Long-term organic amendments to soil

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Microbial diversity in soil

The microbial diversity in soil is usually high and the maintenance of it may be important for sustainable ecosystem management. The reason for this is that a low microbial diversity in e.g. an arable soil might increase the vulnerability of the soil to attacks from pathogens on different crops. There is also a risk that the soil might become poorer in nutrients due to lack of key-role microbes involved in the nutrient cycling. However, even if soil in general is considered to have a high microbial diversity the abundance and composition of microbial communities between different soils can vary.


Effects of organic carbon amendments to soil

Arable soil often has a history of long-term amendments of different types of organic carbon compounds e.g. different crops have been grown in the soil for generations and/or different fertilizers have been applied. One could argue that this might have an effect on the structure and abundance of the microbial community in the soil. The addition of organic carbon compounds results in different types of concentrations of labile carbon fractions in the soil, which may lead to a specialization of different microbes depending on the nature of the labile carbon fractions. Due to this, a separation in the structure and abundance of the microbial community in the soils undergoing different treatments might be shown. Depending on which type of organic compounds are available in the soil, one group of microbes found in high abundance in one soil might represent a much smaller part of the total community composition in another soil. One explanation to this may be that the soils have for a long time been continuously affected with different organic amendments, influencing the amount of easily available carbon and thus also affecting the abundance and composition of the microbial community in the soil.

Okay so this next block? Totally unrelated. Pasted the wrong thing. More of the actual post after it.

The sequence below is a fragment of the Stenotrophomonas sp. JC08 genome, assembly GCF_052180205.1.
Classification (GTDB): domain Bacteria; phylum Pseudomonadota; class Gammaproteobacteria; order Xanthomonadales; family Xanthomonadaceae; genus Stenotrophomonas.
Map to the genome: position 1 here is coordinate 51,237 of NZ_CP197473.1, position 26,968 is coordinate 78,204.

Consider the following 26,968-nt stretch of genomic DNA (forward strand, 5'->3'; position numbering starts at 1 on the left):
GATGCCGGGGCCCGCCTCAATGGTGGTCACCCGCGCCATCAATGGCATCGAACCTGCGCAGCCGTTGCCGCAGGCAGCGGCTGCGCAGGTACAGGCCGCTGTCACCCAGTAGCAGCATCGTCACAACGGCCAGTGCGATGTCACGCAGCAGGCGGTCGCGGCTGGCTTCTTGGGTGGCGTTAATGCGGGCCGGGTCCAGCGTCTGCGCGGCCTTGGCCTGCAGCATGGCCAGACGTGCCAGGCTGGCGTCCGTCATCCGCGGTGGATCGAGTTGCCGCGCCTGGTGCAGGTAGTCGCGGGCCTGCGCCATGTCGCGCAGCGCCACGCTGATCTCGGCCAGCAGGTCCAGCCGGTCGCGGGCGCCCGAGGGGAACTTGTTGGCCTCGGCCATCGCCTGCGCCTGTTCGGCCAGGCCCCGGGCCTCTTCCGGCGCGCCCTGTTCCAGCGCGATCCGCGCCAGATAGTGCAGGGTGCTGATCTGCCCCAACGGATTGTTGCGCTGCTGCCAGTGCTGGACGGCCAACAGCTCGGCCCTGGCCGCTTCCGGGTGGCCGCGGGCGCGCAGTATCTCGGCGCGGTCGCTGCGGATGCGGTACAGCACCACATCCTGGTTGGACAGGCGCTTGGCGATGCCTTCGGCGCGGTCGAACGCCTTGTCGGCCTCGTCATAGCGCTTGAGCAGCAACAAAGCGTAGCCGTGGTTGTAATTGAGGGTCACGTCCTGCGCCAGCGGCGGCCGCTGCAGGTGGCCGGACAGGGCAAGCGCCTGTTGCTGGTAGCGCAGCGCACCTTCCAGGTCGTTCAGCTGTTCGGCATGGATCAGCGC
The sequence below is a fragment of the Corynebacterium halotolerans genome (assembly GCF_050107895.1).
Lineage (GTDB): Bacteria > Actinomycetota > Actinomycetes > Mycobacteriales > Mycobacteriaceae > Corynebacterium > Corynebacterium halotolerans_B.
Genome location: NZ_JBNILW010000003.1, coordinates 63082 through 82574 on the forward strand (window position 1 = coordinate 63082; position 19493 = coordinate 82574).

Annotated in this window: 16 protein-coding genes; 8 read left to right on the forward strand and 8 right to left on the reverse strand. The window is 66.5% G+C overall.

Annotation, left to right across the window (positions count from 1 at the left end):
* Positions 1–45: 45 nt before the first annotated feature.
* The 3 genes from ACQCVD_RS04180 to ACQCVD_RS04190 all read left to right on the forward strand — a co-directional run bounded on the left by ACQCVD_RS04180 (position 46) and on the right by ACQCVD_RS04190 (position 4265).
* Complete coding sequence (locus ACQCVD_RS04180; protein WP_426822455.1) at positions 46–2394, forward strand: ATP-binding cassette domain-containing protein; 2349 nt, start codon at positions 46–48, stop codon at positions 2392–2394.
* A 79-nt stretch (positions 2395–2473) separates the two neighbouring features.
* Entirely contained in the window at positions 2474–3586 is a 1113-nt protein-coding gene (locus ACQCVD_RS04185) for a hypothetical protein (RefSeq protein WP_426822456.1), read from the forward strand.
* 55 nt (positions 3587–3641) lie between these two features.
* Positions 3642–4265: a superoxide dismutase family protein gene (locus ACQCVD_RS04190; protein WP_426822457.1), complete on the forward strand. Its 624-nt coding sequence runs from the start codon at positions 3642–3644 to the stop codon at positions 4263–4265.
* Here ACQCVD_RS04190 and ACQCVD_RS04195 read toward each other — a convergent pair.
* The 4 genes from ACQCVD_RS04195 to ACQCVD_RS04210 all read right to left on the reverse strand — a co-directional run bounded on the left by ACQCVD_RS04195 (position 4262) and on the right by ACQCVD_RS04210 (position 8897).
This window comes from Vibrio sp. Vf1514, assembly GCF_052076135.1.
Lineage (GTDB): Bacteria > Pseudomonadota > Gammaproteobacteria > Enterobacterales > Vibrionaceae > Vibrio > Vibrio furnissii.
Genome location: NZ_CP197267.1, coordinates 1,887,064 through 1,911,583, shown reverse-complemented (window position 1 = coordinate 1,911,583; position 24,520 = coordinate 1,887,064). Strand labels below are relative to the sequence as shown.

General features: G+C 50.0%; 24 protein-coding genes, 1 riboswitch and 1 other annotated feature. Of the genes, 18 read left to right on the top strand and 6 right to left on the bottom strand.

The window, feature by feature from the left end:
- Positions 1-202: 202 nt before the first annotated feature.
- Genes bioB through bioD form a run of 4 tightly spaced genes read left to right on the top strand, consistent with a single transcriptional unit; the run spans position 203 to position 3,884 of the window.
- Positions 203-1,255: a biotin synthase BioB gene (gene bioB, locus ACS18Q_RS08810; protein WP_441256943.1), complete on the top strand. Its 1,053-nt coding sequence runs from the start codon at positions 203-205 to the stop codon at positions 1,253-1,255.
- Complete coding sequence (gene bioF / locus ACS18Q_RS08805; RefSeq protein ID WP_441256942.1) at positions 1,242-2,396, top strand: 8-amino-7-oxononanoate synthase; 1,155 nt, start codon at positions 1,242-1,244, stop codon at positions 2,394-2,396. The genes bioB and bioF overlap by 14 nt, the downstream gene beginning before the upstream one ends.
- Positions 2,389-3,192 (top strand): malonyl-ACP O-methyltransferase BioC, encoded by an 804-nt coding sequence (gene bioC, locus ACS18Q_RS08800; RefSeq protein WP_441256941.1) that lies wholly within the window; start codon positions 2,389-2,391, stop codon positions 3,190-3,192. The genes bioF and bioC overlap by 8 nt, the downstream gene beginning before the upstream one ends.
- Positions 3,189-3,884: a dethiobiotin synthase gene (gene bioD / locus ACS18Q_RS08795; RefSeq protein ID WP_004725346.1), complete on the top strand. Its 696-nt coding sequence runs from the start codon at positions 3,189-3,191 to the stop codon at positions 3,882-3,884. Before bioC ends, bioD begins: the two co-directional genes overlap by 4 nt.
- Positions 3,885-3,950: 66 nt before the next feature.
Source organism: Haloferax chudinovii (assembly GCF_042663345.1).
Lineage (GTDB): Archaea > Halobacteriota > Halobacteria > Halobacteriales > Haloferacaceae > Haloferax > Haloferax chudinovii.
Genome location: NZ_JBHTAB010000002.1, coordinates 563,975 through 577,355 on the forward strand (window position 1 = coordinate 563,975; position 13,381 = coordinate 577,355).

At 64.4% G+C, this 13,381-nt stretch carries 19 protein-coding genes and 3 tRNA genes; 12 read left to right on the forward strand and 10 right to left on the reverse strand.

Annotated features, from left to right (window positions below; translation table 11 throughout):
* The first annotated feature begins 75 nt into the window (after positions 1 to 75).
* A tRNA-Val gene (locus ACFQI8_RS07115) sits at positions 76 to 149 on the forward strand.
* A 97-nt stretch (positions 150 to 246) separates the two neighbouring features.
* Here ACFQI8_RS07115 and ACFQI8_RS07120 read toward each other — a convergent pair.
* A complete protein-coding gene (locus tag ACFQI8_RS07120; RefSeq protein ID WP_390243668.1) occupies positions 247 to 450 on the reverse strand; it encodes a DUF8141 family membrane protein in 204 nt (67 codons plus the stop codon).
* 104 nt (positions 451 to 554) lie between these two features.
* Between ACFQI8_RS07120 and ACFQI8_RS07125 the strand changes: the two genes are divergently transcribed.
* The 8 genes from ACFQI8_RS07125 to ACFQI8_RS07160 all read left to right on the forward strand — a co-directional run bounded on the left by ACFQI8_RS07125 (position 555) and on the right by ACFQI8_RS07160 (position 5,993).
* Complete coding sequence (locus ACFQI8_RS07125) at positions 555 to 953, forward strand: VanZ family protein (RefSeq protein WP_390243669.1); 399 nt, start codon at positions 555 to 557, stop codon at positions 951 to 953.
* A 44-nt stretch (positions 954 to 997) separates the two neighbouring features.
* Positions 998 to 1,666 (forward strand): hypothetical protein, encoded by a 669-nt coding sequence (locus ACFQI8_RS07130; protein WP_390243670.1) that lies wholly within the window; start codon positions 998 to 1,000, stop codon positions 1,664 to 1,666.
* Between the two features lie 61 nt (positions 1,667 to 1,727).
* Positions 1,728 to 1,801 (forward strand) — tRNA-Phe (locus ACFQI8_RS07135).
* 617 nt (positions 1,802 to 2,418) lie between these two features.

Examples of methods

To be able to answer questions of this kind, the microbial community structure and abundance have to be studied and there are many ways to study and evaluate possible effects of long-term organic amendments to soil. Today it is common to use molecular techniques. Two methods that might be used to study possible differences in overall microbial community structure composition between different soils are terminal restriction fragment length polymorphism (T-RFLP) and denaturating gradient gel electrophoresis (DGGE). Since these methods are PCR-based they may also be used to study possible differences between specific groups within e.g. bacterial community structure composition. It might be possible to study possible differences in the community structure of e.g. actinobacteria, denitrifying bacteria or nitrogen-fixing bacteria.

To address questions regarding the abundance of different microbial groups in soils one approach is to use Q-PCR. With this method it is possible to quantify either the amount of a specific group of bacteria of interest or a gene represented in many different bacteria but involved in a specific process of interest.

However, the methods available today are many (see[1]).


See also

  • Microbial diversity
  • Enwall, K., Philippot, L., Hallin, S. 2005. Activity and composition of the denitrifying bacterial community respond differently to long-term fertilization. Appl. Env. Microbiol. 71:8335-8343 [2]
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